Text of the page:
Friday, June 08, 2007

Astroturf: Welcome to the Machine

I welcomed y’all to the PR Machine yesterday, where I discussed the Drug Wonks blog and the general topic of how pro-industry speech is magnified while dissenting voices are generally muffled.

I’m not the only blogger who has noticed this trend. Philip Dawdy at Furious Seasons noted recently that Lilly, maker of Doggie Prozac (aka Reconcile), is now supporting a patient support group (Support Partners) that touts the benefits of dog ownership for people with depression. Wonderful. I wonder if this new support group will ever discuss Reconcile? Nah, too obvious, you think? We’ll see.

On the page that discusses treatment options for depression, it is stated…

Some of your questions may include the different medications used to treat depression. If you want to learn more about a medication for the treatment of depression from Eli Lilly and Company, click here

As you probably guessed, it links to the lovely Depression Hurts website. The page also states:

Therapy typically means that you spend about an hour a week talking with a mental health professional. Treatment can continue for several weeks or up to one to two years. Every person's situation is different.

What does it say about antidepressants, besides linking to Cymbalta?

Taking medication to treat depression doesn't change your personality; you'll simply start to feel better. You may begin to feel improvement in your symptoms in the first couple of weeks of taking an antidepressant. Typically, within four to six weeks, you should notice a significant improvement.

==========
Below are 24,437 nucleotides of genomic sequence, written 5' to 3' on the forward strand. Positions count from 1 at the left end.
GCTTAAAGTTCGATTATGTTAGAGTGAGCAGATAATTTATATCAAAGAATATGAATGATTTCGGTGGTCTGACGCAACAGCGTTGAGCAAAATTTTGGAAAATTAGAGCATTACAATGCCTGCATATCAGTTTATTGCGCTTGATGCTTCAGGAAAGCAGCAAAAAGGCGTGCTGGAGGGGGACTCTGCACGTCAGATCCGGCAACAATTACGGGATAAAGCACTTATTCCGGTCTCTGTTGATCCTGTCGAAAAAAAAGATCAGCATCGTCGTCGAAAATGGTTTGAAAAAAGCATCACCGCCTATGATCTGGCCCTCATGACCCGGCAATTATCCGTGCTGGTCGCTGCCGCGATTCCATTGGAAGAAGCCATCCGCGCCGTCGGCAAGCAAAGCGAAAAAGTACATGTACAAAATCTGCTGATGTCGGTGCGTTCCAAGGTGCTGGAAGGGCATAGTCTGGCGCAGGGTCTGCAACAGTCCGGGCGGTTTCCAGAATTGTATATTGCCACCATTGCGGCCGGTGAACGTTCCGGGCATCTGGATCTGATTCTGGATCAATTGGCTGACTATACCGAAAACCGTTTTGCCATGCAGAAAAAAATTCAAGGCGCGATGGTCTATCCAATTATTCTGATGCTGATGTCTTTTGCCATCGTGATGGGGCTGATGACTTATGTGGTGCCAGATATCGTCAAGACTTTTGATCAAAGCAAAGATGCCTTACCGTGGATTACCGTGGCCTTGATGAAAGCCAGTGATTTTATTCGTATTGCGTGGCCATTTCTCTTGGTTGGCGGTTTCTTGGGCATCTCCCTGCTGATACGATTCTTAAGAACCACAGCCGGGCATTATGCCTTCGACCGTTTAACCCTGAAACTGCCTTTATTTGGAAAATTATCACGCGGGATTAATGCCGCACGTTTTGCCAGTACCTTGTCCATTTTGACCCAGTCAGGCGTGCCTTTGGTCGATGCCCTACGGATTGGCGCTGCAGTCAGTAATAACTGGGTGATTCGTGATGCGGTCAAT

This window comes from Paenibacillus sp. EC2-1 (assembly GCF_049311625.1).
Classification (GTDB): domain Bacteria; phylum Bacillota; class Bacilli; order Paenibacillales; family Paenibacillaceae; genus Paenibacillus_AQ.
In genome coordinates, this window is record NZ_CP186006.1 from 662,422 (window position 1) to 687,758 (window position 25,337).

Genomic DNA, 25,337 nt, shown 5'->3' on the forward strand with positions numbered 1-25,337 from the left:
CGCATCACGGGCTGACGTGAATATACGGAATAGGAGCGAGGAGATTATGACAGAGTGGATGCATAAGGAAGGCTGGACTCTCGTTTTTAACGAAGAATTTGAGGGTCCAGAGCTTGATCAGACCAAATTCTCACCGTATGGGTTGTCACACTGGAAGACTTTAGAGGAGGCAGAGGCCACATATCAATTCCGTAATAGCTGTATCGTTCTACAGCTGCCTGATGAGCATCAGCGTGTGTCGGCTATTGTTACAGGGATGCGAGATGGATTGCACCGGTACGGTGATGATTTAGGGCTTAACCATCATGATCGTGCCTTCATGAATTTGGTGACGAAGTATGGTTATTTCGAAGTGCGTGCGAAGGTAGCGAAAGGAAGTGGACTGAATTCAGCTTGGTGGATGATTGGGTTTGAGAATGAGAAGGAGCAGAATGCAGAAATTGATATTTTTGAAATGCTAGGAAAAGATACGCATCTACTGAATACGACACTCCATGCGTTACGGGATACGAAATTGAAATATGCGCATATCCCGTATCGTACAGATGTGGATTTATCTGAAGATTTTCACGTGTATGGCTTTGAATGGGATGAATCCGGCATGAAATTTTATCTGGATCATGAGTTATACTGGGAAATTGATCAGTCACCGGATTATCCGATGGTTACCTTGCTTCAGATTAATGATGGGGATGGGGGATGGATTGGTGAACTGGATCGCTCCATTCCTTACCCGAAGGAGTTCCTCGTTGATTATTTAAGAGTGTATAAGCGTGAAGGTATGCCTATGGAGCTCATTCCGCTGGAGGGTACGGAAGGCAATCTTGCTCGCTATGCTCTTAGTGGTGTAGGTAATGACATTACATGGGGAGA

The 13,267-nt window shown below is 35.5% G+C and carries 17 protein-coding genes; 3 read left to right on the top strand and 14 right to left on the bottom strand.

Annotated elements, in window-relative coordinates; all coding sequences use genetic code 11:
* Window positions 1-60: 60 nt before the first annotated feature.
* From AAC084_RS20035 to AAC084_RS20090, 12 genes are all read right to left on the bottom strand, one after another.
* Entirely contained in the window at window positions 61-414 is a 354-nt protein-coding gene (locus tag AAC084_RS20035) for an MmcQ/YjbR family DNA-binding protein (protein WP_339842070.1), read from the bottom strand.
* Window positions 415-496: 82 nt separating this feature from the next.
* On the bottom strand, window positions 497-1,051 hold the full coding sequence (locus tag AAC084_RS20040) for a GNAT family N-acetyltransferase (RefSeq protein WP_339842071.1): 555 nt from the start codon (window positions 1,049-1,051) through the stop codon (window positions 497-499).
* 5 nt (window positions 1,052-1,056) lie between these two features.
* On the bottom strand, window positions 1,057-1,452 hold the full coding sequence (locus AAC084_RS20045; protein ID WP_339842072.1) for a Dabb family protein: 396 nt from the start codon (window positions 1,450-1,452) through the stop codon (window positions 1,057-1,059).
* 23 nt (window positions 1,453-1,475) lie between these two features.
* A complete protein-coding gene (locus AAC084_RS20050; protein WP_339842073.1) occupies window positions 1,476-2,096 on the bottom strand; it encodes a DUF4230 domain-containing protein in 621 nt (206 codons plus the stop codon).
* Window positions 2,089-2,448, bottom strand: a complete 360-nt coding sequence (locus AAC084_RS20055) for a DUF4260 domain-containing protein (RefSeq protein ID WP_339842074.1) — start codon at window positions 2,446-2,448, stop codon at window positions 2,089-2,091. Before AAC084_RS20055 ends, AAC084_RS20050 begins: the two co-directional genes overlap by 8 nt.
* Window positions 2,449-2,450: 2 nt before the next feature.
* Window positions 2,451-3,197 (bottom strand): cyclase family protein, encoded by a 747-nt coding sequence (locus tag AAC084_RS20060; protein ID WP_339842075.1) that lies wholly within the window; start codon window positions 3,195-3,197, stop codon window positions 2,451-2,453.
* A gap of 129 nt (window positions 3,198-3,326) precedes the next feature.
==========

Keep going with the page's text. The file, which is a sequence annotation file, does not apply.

So with medication, “you’ll simply start to feel better,” usually within four to six weeks, whereas with psychotherapy, you might spend several weeks or up to two years and who knows if you’ll feel better. Who cares that the evidence on treating depression does not support Lilly’s marketing?

Oh well. At least the website for Support Partners is obviously sponsored by Lilly, with the Lilly logo on the bottom of the page.

Sneaky Sponsorship: Some groups are not nearly as blatantly sponsored as Support Partners. That is why I am so pleased that Seroxat Secrets has been keeping an eye on patient support groups that, by sheer coincidence, happen to recite marketing talking points from industry. The posts on the Diabetes Monitoring Forum (1, 2) are well worth a read.

A patient support group known as Depression Alliance has also been dissected at Seroxat Secrets. Rather than copy his words, I’ll just refer interested readers to the posts on the link between the patient advocacy group Depression Alliance and public relations firms that helped with the UK launch of Cymbalta (1, 2).

Other astroturfing posts include:

Once again, Welcome to the Machine


Anonymous said...

I literally groan every time I see that Depression Hurts commercial. It makes it look like Cymbalta is the answer to whatever ails you, which is I am sure what they want viewers to think.

I rarely refer patients for medication and I work with people fairly long term. In the 35 years I have been doing this work, the vast majority of my patients have improved and become equipped to manage their lives very well. These days I feel quite out of step because I can't promise everything will be better in a few weeks or a few months. I appreciate your work a lot. Thank you.

Anonymous said...

Even "online support groups" such at this one (which allows no dissenting views about medications.. I know from personal experience) are pushing this.

*sorry about the long link; but I can't do the html thing here*

herb said...

Dear Dr. Cheryl Fuller,

While I am of the agreement that the least invasive therapeutic approach should be undertaken first, I also seem to acknowledge from your writings and that of the CL Psych that your patient populations appear not to be what I consider the worst of the worst.

It also seems obvious to me that I’ve associated and worked with those patients that you have not and who never maintained long-term remission let alone beneficial response from either talk and/or medication therapies etc.

I would just like to make this fact clear to the readership that there is a patient population suffering MDD estimated to number about 4 to 5 million who are not responding to these conventional therapies.